Wednesday, May 20, 2015

Barbeque, Barbecue, Bar-B-Q or BBQ?

barbecue sign photo
Photo David Reber
No matter how you like to spell it, barbecue is a summer staple and May is National Barbecue Month.

In the US, the word barbecue can refer to the slow cooking of meat, often pork, by smoking, roasting or braising. Barbecue is also the end product of this cooking process. Barbecue can be used in a sentence like “Come over for a barbecue!” which means a gathering centered around the grill, the picnic table, and—possibly—cold beer.

Barbecue comes out of the South, and the styles of cooking, the spices, rubs and sauces are famously regional. Texas, Memphis, Kansas City, Kentucky, North Carolina—all places that claim distinctive styles of cooking and flavoring the meat. I’m not going to open up the discussion about which is best—they’re all good!

But say you'd like to make your own decision about which kind of barbecue is best. You could take The Ultimate Barbecue Road Trip: 60 BBQ joints over 5,000 miles. If that seems a bit overwhelming, you could pare the trip down by two thirds and try The South's 20 Best BBQ Joints from Southern Living magazine.

Even better, you could attend the 28th Annual National Championship Barbecue Cookoff to be held this October in Meridian, Texas. In 2014, there were over 190 teams competing for the top prizes, and, if you win a qualifying event, you could be there too!. They even have a 5K fun run as part of the celebration, which probably helps to work off some of the BBQ calories consumed on site.

Not everyone has the time for barbecue pilgrimages though, and so MCPL once again can come to the rescue with suggestions from our collection!

Virgil's cookbook
Virgil's Cookbook
Virgil's Barbecue Road Trip Cookbook: the best barbecue from around the country, without ever leaving your backyard by Neal Corman provides the home barbecue chef with 98 recipes that take the best from North Carolina, Texas, Memphis, and Kansas City. Also included are the side dishes like coleslaw, and the desserts like banana pudding that round out your BBQ dinner. And I understand some grilled veggie recipes are also in there somewhere.

Legends of Texas BBQ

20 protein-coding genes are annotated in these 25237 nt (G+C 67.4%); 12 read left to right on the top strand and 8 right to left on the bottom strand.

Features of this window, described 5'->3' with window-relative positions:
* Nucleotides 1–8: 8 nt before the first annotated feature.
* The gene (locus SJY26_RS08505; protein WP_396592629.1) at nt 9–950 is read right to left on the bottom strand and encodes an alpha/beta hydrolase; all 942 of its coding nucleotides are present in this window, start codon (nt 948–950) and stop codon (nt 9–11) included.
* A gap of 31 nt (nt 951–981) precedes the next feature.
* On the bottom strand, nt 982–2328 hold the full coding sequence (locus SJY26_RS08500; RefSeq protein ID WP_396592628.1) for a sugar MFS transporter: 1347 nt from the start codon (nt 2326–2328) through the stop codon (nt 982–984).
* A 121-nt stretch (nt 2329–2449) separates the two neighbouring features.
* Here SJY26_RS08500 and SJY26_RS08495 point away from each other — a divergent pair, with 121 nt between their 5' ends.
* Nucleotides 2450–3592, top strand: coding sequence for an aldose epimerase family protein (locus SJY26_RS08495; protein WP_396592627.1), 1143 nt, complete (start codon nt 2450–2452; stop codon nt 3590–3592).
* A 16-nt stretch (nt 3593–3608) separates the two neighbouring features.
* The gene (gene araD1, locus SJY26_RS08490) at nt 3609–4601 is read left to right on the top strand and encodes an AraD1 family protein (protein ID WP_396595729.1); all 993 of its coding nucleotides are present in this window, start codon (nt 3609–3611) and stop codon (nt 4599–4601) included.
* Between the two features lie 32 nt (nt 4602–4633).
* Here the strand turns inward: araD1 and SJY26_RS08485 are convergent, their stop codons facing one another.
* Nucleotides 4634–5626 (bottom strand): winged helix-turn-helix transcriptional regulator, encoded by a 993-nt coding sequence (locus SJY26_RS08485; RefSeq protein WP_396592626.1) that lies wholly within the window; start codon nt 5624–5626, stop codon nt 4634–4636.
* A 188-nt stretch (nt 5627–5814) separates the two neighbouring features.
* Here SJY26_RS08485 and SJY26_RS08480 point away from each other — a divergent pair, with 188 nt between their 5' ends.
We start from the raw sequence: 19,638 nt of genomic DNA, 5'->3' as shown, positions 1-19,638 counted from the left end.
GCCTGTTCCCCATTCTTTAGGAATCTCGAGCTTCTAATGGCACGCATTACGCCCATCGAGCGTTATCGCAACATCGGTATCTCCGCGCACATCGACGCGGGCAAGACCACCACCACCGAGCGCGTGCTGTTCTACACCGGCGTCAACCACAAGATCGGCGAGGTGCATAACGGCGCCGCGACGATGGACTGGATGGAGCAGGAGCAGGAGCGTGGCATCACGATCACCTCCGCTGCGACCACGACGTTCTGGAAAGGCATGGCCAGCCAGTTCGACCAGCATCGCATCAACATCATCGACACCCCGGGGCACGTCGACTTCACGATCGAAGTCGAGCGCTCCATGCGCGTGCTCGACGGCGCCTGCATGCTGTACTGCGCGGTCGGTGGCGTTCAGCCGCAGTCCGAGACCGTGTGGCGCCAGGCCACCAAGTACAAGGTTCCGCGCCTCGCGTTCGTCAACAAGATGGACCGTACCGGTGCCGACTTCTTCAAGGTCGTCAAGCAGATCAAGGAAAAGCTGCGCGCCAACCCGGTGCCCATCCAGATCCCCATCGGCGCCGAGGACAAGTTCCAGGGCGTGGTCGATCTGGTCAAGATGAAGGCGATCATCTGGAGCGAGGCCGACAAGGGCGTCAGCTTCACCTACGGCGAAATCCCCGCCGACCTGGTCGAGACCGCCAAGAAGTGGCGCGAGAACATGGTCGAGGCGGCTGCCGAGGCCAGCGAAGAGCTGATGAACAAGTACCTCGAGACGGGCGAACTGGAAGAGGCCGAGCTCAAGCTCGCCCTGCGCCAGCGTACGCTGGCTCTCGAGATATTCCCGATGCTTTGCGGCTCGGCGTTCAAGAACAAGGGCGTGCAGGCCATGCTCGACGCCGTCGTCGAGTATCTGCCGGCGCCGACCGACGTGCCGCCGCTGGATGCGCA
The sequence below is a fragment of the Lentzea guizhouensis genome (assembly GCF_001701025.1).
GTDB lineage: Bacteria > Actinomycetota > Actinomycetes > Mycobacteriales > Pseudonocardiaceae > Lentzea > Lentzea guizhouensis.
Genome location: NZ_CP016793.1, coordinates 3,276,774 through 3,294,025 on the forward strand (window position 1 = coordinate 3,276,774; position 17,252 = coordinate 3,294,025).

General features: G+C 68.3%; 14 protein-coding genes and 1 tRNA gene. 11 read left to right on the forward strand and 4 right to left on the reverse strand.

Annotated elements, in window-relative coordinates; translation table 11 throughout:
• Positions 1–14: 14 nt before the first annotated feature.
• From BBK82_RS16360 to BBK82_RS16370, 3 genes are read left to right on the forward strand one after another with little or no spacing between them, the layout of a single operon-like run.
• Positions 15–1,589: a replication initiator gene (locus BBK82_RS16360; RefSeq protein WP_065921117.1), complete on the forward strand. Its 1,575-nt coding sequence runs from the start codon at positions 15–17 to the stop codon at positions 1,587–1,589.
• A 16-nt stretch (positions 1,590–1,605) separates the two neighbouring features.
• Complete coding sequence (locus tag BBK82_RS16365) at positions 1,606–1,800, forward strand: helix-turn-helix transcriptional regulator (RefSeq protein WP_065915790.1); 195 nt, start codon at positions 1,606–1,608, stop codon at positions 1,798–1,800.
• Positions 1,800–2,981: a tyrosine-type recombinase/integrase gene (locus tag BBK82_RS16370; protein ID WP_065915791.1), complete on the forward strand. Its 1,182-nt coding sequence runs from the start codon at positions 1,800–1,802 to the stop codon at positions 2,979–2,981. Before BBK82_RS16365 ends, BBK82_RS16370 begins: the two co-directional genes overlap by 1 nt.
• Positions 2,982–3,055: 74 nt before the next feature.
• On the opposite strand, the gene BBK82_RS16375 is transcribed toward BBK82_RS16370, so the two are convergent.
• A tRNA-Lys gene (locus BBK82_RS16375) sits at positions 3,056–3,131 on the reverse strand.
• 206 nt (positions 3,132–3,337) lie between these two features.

Barbecue pit bosses, equivalent to the chef de cuisine in a fancy French restaurant, stamp their operations with their own personality. The Legends of Texas Barbecue Cookbook: recipes and recollections from the pit bosses" by Robb Walsh, is both a practical cookbook and a guided tour of Texas barbecue lore. Readers get straightforward advice right from the pit masters themselves. Archival photography looks back over more than 100 years of barbecue history, from the first turn of the century squirrel roasts to candid shots of Lyndon Johnson chowing down on a plate of ribs.

Paul Kirk's Championship Barbecue
Paul Kirk's
Maybe you have a hankering to try your culinary chops at a BBQ competition. For some recipes and advice on how to take the blue ribbon, you could take a look at Paul Kirk's Championship Barbecue: bbq your way to greatness with 575 lip-smackin' recipes from the baron of barbecue by Paul Kirk. Mr. Kirk is a 7 time World BBQ Champion, and teaches Pit Master classes around the US, so his advice is well worth heeding.

To be sure that you haven't left out some corner of the US BBQ scene, you'll want to review the chapter list of Steven Raichlen's BBQ USA : 425 fiery recipes from all across America by Steven Raichlen. The author promises recipes from every state, Puerto Rico and Canada. Even California gets a nod with recipes for grilled dates, Caesar salad, lamb shanks, and mussels.

Man Alive
Man Alive!
Once you've cooked and eaten yourself into a BBQ fueled stupor, relax with the humorous and warmhearted Man Alive! by Mary Kay Zuravleff. When pediatric psychologist Owen Lerner is struck by lightning, he survives—except that now the only thing he wants to do is devote himself to is the art of the barbecue, following the call of food and fire. His family and his patients are thrown into turmoil, but Owen believes he is better off.

So get on that barbecue trail, or cook up some pulled pork this summer! And save some for me.



No comments:

Post a Comment